Amid charges that poor controls and maneuvering around banking regulations facilitated money laundering by Mexican Drug cartels and potentially aided terrorist groups, the chief compliance officer at HSBC announced that he would resign from that post during a Senate hearing on Tuesday. (Watch Video of the hearing.)
David Bagley, who is based out of HSBC London headquarters, said that he would stay with the company to help transition in a new head of compliance.
On Tuesday, a Senate Permanent Subcommittee on Investigations released a report charging that global banking giant HSBC and its U.S. affiliate exposed the U.S. financial system to what Chairman Carl Levin (D-Mich) called “a wide array of money laundering, drug trafficking, and terrorist financing risks due to poor anti-money laundering (AML) controls.” The Subcommittee conducted a year-long investigation into HSBC and detailed those findings in a 330-page report that was released during Tuesday's hearing, which included testimony from HSBC executives.
“HSBC's compliance culture has been pervasively polluted for a long time,” Levin said. “Its recent change in leadership says it's committed to cleaning house. That commitment is welcome surely, but it will take more than words for the bank to change course. Just as certain is the need for tough regulation by the OCC.”
“My chief focus as the Head of Group Compliance at HSBC has been promoting the values that we as a bank have set for ourselves and the values that you and our regulators, both in the United States and around the world, rightly expect from a global bank like HSBC,” Bagley said prior to announcing his resignation. “And, while there have been successes on many compliance issues, I recognize that there have been some significant areas of failure.”
“Despite the best intentions and efforts of so many dedicated compliance and business professionals, HSBC has in some important areas failed to meet our expectations and the expectations of our regulators,” he added. “I am happy, however, to be able to say that the bank has learned from its past and is already on a path to becoming a better, stronger banking institution. The bank's structure is, in short, very different from what it was in 2002, when I agreed to serve as Head of Group Compliance.”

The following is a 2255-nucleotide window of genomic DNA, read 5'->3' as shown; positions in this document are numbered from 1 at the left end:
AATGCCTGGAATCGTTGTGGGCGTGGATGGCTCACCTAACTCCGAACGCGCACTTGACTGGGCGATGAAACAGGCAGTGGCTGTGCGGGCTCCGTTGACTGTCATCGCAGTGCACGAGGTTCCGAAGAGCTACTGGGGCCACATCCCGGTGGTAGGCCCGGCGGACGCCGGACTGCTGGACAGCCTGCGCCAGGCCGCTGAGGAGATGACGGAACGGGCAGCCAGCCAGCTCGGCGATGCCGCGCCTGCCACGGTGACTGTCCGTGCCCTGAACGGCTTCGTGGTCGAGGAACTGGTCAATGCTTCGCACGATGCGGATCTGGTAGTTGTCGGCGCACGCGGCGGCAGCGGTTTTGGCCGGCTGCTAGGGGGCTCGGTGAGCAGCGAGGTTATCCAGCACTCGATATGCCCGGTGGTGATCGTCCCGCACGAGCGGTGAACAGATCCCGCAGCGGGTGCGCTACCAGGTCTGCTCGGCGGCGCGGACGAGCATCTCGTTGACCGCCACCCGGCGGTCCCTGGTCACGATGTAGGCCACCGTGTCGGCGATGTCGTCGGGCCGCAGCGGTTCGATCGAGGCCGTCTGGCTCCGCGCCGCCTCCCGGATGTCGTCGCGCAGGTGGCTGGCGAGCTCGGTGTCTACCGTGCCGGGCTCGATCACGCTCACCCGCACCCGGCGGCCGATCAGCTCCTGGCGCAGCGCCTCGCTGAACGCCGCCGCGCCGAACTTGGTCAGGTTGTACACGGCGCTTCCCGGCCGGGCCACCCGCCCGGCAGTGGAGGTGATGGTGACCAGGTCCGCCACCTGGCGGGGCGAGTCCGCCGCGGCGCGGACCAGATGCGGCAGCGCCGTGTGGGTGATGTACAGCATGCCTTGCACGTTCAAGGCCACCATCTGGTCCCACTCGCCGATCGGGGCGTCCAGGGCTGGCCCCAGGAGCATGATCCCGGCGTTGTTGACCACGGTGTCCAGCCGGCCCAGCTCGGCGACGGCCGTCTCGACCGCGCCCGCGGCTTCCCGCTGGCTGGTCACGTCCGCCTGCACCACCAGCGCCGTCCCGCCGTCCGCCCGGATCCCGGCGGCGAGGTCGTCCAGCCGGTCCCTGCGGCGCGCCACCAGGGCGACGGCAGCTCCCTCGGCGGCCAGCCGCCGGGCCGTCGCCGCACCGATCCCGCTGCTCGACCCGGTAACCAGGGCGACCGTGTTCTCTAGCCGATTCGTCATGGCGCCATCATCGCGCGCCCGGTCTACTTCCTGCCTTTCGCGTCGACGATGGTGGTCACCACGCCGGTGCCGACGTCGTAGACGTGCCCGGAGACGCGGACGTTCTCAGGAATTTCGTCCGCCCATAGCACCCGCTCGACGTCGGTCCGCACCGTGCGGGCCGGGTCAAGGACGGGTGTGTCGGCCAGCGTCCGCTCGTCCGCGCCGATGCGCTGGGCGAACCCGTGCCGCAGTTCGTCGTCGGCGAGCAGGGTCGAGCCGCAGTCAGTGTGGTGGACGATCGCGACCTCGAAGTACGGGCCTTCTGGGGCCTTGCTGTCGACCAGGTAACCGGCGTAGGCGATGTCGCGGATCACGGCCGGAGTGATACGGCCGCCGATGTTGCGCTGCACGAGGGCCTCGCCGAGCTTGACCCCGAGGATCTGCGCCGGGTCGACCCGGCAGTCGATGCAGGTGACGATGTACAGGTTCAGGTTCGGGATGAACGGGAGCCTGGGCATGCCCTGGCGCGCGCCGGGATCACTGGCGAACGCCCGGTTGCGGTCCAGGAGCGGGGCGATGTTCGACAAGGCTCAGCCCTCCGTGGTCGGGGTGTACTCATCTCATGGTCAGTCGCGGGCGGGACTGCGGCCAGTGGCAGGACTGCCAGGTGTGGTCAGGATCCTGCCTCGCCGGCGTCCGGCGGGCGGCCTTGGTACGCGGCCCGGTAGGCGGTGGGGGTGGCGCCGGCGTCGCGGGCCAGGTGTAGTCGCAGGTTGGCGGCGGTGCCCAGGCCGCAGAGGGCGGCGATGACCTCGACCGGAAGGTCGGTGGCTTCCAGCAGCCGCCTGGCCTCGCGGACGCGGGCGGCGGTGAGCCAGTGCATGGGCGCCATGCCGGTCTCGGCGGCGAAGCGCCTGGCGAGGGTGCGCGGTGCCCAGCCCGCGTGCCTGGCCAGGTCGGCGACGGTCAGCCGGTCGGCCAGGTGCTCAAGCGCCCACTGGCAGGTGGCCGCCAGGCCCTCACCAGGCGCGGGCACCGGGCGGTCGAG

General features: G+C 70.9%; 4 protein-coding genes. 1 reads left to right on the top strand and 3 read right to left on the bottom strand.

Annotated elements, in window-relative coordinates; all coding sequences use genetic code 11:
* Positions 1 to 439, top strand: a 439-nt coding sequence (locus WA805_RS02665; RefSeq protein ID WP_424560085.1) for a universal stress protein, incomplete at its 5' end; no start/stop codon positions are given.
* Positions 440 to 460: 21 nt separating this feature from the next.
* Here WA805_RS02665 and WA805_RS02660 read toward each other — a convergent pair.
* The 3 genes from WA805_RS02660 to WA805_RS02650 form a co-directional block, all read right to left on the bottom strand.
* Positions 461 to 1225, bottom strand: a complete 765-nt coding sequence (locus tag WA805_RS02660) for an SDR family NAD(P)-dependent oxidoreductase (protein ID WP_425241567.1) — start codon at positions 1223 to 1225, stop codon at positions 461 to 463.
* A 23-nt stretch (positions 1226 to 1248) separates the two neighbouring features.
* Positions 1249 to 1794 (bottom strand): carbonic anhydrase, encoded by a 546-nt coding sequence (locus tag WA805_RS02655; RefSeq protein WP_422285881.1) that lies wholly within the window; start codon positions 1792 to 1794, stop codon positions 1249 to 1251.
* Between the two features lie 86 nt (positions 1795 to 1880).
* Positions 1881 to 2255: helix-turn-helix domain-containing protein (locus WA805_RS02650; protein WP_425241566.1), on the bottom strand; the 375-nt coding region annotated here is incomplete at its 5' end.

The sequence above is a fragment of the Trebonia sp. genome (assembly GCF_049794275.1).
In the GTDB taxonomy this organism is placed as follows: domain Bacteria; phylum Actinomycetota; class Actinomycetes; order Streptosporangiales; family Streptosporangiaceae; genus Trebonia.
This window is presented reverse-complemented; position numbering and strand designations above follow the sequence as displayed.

The Subcommittee investigation focused on HSBC's key U.S. affiliate, HBUS.
In 2010, HSBC was cited by its federal regulator, the Office of the Comptroller of the Currency (OCC), for multiple severe AML deficiencies, including a failure to monitor $60 trillion in wire transfer and account activity; a backlog of 17,000 unreviewed account alerts regarding potentially suspicious activity; and a failure to conduct AML due diligence before opening accounts for HSBC affiliates. Subcommittee investigators found that the OCC had failed to take a single enforcement action against the bank, formal or informal, over the previous six years, despite ample evidence of AML problems.
The Subcommittee investigation focused on several allegations:
- HBUS, offered banking services to HSBC Bank Mexico, and treated it as a low risk client, despite its location in a country facing money laundering and drug trafficking challenges. The Mexican affiliate transported $7 billion in physical U.S. dollars to HBUS from 2007 to 2008, outstripping other Mexican banks, even one twice its size, raising red flags that the volume of dollars included proceeds from illegal drug sales in the U.S.
- Foreign HSBC banks actively circumvented U.S. safeguards at HUBS "designed to block transactions involving terrorists, drug lords, and rogue regimes." In one case examined by the Subcommittee, two HSBC affiliates sent nearly 25,000 transactions involving $19.4 billion through their HBUS accounts over seven years without disclosing the transactions' links to Iran.
- HBUS provided U.S. dollars and banking services to some banks in Saudi Arabia and Bangladesh despite links to terrorist financing.
The report recommended a number of changes at HSBC's U.S. bank, including higher scrutiny of HSBC affiliates for money-laundering risk, closing accounts of banks linked to terror financing, and steps to ensure the bank does not process transactions with prohibited entities.